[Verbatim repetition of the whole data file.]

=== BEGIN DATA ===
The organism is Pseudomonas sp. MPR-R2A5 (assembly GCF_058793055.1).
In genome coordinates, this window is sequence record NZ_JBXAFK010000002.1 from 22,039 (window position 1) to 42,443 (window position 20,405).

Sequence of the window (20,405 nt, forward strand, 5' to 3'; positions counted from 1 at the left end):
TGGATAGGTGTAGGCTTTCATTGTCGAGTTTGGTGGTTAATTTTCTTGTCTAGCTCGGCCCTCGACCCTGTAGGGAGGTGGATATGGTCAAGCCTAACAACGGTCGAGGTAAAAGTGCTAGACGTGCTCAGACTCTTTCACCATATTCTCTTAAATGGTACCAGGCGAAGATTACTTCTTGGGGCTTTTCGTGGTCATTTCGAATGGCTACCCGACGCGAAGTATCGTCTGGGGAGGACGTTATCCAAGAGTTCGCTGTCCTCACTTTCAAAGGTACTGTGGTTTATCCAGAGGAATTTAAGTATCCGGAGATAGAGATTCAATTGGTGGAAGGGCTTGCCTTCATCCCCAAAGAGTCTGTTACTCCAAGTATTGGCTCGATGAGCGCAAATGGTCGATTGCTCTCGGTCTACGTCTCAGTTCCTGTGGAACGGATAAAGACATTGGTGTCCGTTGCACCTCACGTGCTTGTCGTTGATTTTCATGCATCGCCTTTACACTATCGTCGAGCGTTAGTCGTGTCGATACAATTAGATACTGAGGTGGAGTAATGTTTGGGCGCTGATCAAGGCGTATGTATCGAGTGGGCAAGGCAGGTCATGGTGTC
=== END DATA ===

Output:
The organism is Pseudomonas sp. MPR-R2A5 (assembly GCF_058793055.1).
In genome coordinates, this window is sequence record NZ_JBXAFK010000002.1 from 22,039 (window position 1) to 42,443 (window position 20,405).

Sequence of the window (20,405 nt, forward strand, 5' to 3'; positions counted from 1 at the left end):
TGGATAGGTGTAGGCTTTCATTGTCGAGTTTGGTGGTTAATTTTCTTGTCTAGCTCGGCCCTCGACCCTGTAGGGAGGTGGATATGGTCAAGCCTAACAACGGTCGAGGTAAAAGTGCTAGACGTGCTCAGACTCTTTCACCATATTCTCTTAAATGGTACCAGGCGAAGATTACTTCTTGGGGCTTTTCGTGGTCATTTCGAATGGCTACCCGACGCGAAGTATCGTCTGGGGAGGACGTTATCCAAGAGTTCGCTGTCCTCACTTTCAAAGGTACTGTGGTTTATCCAGAGGAATTTAAGTATCCGGAGATAGAGATTCAATTGGTGGAAGGGCTTGCCTTCATCCCCAAAGAGTCTGTTACTCCAAGTATTGGCTCGATGAGCGCAAATGGTCGATTGCTCTCGGTCTACGTCTCAGTTCCTGTGGAACGGATAAAGACATTGGTGTCCGTTGCACCTCACGTGCTTGTCGTTGATTTTCATGCATCGCCTTTACACTATCGTCGAGCGTTAGTCGTGTCGATACAATTAGATACTGAGGTGGAGTAATGTTTGGGCGCTGATCAAGGCGTATGTATCGAGTGGGCAAGGCAGGTCATGGTGTC